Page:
In some ways, writing in the first person feels like the most natural way to tell a story. After all, we create stories “in first” every day—over drinks with friends, describing our weekends to colleagues, and complaining about our jobs to our partners at night. “I did this…” and “I told him that…” we say, without worrying about perspective. All of that changes when we sit down to write fiction.
Stepping into somebody else’s shoes is hard, but inhabiting a character’s brain is even harder. Your job is no longer just to tell a story, but to tell it as only your protagonist would. And there are lots of traps you can fall into along the way.
This first problem is not one that’s exclusive to writing in the first person—it comes up when working in close third too. (Close third person = using names and pronouns for all characters while still “seeing” the world of the story from one character’s point of view.)
The issue here is undermining the perspective you’re ostensibly writing in by including information that your main character couldn’t possibly know. In third person fiction this could be by including a scene your viewpoint character is not present for, but in first person the violation is often subtler. Perhaps your character has never been to this planet before, but she’s speaking about the climate and vegetation as if she was an expert. Or your character is telling us exactly what his love interest is thinking, although he doesn’t have telepathic powers.
The rule is clear: if your first person character doesn’t know something, it can’t be part of their narrative. Once you’ve chosen your lens on this world, you can’t just jump outside of it.
Noticing the “Wrong” Details
Linked to this is an even subtler erosion of point of view through having your first person character noticing and remarking upon the wrong details at the wrong time.
If your character is a seamstress, she may well dwell on the fabrics and cuts of every dress at a ball, but if she’s an assassin on a mission to kill someone at the party, her focus may be elsewhere. Ask yourself what is unique about how your character experiences the world. Are they a perfumier who’s particularly attuned to smells? Is he the only child at a gathering of adults, observing the action from a different height? Lean into these perspectives and show us what it feels like to be someone else, as only fiction can.
The “wrong time” part of this equation is important too. If someone is in the midst of a fight scene, they probably aren’t thinking about the exact shade of a sunset. If someone’s just been kidnapped and is afraid for their life, is this a realistic moment to include a character-building flashback about their childhood?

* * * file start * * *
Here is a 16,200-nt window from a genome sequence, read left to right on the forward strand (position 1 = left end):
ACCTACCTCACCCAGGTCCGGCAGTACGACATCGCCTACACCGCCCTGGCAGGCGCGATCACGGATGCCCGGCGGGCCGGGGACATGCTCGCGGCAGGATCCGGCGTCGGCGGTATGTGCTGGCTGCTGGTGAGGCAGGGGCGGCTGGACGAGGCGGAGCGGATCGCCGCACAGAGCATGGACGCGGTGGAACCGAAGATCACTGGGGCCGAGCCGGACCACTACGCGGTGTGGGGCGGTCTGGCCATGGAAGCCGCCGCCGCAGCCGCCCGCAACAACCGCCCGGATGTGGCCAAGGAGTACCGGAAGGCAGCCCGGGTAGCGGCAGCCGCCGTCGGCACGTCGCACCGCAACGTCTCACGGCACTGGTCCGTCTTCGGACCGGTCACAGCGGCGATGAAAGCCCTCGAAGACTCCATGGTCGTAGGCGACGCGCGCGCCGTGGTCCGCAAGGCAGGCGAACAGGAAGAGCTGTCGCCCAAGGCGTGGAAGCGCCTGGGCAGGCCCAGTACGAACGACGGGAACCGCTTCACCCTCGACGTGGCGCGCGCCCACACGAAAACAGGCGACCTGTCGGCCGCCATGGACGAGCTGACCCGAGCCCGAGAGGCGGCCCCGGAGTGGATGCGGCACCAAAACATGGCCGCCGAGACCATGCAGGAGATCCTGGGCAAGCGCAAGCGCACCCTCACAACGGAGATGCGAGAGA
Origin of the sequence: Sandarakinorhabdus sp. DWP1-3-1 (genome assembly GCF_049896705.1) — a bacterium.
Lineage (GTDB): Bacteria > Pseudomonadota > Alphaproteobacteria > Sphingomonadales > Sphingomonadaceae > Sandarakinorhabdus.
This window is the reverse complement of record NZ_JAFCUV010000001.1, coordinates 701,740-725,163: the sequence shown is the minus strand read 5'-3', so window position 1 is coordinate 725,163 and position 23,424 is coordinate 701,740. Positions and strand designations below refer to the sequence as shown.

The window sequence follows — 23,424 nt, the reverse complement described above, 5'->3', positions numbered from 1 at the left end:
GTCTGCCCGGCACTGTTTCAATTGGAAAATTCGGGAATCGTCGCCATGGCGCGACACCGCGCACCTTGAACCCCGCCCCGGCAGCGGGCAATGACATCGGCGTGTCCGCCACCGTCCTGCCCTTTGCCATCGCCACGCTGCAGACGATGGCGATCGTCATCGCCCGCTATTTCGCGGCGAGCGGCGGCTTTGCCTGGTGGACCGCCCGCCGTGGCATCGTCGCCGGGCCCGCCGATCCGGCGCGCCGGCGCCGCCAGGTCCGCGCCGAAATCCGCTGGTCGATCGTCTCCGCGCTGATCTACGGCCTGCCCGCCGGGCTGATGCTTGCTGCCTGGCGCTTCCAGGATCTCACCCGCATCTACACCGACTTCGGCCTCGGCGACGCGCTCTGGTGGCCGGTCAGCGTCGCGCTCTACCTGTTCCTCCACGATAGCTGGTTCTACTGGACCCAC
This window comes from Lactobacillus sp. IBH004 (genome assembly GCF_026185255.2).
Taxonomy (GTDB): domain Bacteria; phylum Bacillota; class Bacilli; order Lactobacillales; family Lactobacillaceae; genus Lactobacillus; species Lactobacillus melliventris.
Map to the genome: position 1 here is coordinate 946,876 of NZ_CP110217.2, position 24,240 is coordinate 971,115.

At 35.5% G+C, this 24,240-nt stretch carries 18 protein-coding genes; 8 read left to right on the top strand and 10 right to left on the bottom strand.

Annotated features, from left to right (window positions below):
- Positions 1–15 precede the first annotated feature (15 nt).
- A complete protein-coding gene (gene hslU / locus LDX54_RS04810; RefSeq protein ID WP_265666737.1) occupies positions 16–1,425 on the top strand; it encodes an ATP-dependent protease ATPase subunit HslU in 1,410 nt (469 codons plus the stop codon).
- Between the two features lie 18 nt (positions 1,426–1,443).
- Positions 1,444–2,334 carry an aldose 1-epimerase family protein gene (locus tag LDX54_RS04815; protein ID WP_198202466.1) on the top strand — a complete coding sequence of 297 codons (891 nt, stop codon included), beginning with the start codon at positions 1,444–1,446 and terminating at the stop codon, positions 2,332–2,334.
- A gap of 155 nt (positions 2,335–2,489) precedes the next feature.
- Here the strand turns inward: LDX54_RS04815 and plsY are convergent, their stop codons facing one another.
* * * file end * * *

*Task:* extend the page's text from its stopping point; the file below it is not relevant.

(Over-)Using the Mirror Trick
Most often your viewpoint character will also be your main character, and you probably want us to know what they look like, right? But this can be tricky in first person fiction. In real life, people often think about their appearance when they catch sight of their reflection, but unfortunately having your protagonist detail their looks while looking in a mirror is a cliché that usually feels unnatural and inserted for reader benefit.
Does this mean your viewpoint character can never look in a mirror? No. But consider ways to drop in small details about their appearance over time, rather than telling us everything we need to know in a lengthy descriptive mirror scene.
Starting Too Many Sentences with “I”
Using “I” is what writing in the first person is about, but this doesn’t mean that every sentence needs to start in this way. Once the point of view has been established for readers, you can mix up your sentence structures for variety and interest.
One way to do this and to check you’re not getting stuck in a sentence rut is to listen to your writing using text to voice applications. Learn to appreciate the rhythm of prose and play with new ways to start your sentences.
Relying on Eavesdropping
Finally, try to ensure the mechanics of your plot don’t involve too much eavesdropping! How often is your first person character overhearing conversations they shouldn’t and spying on other characters?
As with the mirror trick, I’m not saying you should never do this, but if this solution is used too often your main character may come across as passive and weak, and you risk straining reader credulity.
So there you have it—common pitfalls to avoid when writing in first person! I hope this was helpful and that I haven’t scared you away from experimenting with my favorite point of view. There’s nothing better than a novel which introduces us to a new and standout voice, so get writing—I can’t wait to meet the characters you dream up.
Finola Austin, also known as the Secret Victorianist on her award-winning blog, is an England-born, Northern Ireland-raised, Brooklyn-based historical novelist and lover of the 19th century. Her first novel, Bronte’s Mistress, was published by Atria Books in 2020. Written in the first person, Bronte’s Mistress imagines the story of Lydia Robinson, the older, married woman rumored to have had an affair with the Bronte sisters’ brother. By day, Finola works in digital advertising. Find her online at www.finolaaustin.com.